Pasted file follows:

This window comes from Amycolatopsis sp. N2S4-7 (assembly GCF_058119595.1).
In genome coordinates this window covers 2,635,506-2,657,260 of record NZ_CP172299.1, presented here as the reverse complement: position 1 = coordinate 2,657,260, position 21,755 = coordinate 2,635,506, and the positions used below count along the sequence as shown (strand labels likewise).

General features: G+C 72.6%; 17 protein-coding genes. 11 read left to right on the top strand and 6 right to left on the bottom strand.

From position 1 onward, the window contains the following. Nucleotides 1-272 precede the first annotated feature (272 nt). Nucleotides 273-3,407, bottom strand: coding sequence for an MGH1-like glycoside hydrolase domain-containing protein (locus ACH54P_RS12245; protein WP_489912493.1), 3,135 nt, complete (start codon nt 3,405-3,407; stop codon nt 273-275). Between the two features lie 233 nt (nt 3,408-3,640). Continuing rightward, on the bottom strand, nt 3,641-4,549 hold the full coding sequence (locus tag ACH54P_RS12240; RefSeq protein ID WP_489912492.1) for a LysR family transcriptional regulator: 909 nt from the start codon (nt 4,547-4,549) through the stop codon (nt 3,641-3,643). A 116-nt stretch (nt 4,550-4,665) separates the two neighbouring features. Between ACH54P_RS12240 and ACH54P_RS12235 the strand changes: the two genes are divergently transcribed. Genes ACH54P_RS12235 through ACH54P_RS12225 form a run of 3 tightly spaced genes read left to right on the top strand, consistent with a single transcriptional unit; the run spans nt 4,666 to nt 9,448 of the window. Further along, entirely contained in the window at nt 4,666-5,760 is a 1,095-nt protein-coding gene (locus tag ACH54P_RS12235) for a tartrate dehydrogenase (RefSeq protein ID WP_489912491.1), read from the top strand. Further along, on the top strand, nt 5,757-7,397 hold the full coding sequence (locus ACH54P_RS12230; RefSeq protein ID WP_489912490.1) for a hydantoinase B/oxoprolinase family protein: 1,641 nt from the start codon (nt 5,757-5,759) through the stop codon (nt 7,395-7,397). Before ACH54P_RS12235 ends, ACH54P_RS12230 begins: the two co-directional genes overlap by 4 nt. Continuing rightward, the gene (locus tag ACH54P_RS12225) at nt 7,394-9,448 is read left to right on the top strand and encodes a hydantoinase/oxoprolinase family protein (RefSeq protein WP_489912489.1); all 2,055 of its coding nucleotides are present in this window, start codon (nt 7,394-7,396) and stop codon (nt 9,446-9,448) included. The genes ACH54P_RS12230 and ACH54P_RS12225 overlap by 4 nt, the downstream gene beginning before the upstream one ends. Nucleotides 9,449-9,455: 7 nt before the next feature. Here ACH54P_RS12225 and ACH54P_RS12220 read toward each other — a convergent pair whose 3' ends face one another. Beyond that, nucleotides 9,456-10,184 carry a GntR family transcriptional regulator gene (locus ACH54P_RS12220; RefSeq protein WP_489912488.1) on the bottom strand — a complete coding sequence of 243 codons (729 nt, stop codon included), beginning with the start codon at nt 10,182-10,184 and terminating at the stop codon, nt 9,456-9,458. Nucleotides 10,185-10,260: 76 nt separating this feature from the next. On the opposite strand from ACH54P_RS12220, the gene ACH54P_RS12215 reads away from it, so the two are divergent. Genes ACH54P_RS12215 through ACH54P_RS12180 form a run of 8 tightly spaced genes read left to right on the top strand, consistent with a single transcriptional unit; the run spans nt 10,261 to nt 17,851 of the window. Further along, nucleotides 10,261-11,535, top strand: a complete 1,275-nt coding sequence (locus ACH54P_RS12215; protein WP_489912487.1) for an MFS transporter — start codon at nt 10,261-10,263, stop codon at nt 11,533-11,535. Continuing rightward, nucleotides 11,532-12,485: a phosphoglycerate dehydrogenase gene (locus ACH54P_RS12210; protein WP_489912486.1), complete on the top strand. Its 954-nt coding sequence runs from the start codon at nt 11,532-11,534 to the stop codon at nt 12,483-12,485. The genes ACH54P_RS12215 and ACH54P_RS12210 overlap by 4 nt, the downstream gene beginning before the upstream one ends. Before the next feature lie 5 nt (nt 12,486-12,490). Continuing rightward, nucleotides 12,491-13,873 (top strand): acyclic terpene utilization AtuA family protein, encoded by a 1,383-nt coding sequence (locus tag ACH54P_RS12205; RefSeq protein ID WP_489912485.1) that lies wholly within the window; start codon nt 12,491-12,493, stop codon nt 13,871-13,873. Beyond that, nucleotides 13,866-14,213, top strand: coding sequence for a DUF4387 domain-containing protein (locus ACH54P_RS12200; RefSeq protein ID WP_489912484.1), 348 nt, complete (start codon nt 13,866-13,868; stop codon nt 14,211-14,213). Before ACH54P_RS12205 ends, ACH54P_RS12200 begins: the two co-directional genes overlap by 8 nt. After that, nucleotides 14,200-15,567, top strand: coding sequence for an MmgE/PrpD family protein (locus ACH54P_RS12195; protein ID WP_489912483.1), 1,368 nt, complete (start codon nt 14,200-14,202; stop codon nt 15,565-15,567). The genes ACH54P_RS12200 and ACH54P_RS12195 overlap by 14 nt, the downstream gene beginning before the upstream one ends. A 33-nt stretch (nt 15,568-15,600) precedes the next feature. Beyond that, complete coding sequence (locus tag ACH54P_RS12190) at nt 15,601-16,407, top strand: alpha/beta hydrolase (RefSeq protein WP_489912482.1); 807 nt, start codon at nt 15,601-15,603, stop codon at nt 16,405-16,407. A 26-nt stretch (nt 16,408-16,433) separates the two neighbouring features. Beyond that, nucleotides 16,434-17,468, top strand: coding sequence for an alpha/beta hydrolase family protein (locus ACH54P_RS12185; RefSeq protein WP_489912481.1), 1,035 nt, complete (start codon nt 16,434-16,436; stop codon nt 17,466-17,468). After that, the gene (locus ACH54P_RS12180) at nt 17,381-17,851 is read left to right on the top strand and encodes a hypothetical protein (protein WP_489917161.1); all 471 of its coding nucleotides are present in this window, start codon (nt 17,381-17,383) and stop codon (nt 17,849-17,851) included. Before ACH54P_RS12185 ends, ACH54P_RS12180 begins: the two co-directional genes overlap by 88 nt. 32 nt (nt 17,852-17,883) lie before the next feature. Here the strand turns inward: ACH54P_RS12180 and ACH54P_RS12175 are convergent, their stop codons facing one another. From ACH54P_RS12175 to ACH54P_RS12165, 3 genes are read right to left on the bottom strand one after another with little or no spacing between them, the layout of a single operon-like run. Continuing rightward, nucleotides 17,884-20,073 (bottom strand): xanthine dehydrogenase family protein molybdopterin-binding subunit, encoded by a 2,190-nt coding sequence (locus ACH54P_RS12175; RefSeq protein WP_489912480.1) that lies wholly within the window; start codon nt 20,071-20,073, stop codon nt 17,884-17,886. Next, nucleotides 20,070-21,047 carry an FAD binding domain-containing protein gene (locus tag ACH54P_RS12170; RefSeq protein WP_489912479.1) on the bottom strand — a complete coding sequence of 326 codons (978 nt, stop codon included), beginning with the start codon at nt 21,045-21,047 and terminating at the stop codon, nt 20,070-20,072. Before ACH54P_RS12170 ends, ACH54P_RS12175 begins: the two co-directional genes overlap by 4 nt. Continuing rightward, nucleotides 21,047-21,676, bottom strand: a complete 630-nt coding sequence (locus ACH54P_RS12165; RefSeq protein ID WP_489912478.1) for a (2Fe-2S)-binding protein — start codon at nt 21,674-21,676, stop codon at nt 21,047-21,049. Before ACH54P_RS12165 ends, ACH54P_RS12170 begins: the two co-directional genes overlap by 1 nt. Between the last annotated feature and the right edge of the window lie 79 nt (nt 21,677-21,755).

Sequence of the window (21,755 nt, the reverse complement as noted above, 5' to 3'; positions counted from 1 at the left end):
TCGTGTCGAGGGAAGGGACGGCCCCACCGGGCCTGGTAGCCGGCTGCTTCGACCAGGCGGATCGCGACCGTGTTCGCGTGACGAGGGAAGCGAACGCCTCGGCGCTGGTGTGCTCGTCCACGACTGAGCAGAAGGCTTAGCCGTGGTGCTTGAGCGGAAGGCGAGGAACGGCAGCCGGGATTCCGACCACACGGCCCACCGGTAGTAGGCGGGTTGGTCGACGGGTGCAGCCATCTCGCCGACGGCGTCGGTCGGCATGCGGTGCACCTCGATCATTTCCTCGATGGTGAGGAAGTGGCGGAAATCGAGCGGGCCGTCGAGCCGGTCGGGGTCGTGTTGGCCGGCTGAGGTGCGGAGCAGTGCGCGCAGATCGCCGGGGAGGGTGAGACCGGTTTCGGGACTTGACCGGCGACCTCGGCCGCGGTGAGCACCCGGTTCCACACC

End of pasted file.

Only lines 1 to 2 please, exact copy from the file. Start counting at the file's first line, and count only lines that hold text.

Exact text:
This window comes from Amycolatopsis sp. N2S4-7 (assembly GCF_058119595.1).
In genome coordinates this window covers 2,635,506-2,657,260 of record NZ_CP172299.1, presented here as the reverse complement: position 1 = coordinate 2,657,260, position 21,755 = coordinate 2,635,506, and the positions used below count along the sequence as shown (strand labels likewise).